But a man of such consummate abilities, eloquence, and political wisdom could not long remain in private when great national interests were at stake; and accordingly, in 1787, he was elected one of the three delegates from New York to the Convention for the formation of the Federal Constitution. His influence
1 She survived her husband for half a century, dying in the autumn of 1854, at the advanced age of ninety-five.
in this body is well and justly expressed by Guizot, who says:-“ There is not one element of order, strength, or durability in the Constitution which he did not powerfully contribute to introduce, and cause to be adopted.” After the adjournment of the Convention, and when the Constitution was before the legislatures of the several States for its adoption, he, in conjunction with Madison and Jay, wrote a series of papers explaining and defending the various provisions of that admirable instrument. These essays were afterwards collected and published in a volume under the name of The Federalist,' and constitute one of the most profound and lucid treatises on politics that have ever been written. The introduction and conclusion are from the pen of Hamilton, who also assumed the main discussion of the important points in respect to taxation and revenue, the army and militia, the power of the Executive, and the Judiciary.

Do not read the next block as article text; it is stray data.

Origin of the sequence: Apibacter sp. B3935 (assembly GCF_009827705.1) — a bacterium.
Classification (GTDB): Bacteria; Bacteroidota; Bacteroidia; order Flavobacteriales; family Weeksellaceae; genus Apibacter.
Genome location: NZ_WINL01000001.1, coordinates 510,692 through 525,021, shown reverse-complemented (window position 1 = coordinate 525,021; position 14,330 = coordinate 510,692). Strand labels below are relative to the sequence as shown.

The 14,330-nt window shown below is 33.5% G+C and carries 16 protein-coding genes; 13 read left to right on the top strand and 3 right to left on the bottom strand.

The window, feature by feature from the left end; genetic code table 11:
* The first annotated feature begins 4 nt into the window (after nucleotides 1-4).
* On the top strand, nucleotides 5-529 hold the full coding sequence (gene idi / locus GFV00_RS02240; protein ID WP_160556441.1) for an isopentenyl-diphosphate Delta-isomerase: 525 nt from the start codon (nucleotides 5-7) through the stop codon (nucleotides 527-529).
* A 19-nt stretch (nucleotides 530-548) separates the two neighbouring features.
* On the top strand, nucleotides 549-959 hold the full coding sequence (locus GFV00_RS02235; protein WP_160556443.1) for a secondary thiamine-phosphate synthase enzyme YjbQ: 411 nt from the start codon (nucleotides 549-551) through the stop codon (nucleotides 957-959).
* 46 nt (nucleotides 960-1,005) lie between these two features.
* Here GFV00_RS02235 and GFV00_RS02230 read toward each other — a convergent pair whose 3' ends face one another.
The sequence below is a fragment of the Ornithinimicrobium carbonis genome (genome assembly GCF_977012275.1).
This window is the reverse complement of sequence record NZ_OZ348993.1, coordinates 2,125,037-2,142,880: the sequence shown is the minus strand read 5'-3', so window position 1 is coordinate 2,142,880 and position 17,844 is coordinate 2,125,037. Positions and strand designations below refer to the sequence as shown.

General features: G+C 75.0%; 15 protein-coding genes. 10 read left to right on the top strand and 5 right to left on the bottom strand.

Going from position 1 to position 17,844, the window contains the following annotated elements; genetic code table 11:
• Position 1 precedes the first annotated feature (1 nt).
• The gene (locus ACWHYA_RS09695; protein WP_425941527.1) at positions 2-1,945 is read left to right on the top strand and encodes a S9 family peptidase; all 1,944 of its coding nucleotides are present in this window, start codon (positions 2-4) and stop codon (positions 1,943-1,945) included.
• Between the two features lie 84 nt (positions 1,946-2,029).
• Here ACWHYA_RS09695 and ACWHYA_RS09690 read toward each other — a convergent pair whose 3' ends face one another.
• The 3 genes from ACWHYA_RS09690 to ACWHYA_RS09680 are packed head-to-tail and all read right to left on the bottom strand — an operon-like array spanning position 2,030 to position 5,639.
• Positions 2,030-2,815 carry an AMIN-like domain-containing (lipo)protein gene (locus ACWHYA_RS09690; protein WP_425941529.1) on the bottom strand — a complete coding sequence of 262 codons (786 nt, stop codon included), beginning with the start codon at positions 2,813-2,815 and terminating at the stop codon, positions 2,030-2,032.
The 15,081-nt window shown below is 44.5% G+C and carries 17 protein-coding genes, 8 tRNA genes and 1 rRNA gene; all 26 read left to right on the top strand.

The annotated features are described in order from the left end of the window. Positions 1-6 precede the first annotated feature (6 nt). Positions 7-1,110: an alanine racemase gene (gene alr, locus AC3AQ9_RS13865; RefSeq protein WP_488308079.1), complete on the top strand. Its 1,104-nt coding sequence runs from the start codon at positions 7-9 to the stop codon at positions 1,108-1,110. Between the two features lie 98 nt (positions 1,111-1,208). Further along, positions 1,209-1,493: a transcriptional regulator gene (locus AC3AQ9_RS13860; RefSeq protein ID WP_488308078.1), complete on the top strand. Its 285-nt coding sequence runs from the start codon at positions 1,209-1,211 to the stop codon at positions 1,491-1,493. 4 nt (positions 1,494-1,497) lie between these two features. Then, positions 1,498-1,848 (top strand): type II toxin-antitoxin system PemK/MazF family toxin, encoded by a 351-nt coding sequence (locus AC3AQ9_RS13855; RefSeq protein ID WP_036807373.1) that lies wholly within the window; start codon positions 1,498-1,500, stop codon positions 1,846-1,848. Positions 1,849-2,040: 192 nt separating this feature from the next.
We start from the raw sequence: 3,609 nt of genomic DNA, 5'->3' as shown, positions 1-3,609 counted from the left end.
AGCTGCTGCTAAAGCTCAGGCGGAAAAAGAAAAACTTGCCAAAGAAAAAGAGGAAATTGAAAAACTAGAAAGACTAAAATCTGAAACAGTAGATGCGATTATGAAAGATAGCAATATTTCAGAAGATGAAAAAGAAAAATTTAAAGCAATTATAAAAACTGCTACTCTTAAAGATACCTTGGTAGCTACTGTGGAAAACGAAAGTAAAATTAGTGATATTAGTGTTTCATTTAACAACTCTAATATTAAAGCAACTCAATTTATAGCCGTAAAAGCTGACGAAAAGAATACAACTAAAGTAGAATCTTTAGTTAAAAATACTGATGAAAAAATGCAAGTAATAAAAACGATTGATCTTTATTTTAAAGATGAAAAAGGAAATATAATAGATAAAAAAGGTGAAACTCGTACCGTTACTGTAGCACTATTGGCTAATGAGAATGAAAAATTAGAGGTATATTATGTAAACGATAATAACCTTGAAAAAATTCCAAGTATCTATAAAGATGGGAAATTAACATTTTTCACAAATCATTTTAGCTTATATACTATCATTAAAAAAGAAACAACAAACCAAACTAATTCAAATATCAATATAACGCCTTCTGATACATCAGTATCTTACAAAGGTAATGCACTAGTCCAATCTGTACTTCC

Upon the organization of the Government, Washington showed his estimation of Hamilton by appointing him to fill what was then the most important post,overwhelmed as we were by debt,—the office of Secretary of the Treasury. His various reports, wbile he filled this office, of plans for the restoration of public credit, on the protection and encouragement of manufactures, on the necessity and constitutionality of a national bank, and on the establishment of a mint, have given him the reputation of one of the first statesmen the world has ever seen.
While Hamilton was Secretary of the Treasury,—the French Revolution being then at its height --numerous demagogues were active in their efforts to embroil us in a foreign war. But this pure and lofty statesman not only advised the proclamation of neutrality and the mission of John Jay to England to conclude a permanent treaty with that people, but also wrote for the public prints a series of admirable papers, signed “Pacificus” and “Camillus," which bad a controlling influence on the public mind, and which are still regarded as among the most profound commentaries which have appeared on the principles of international law and policy to which they had relation.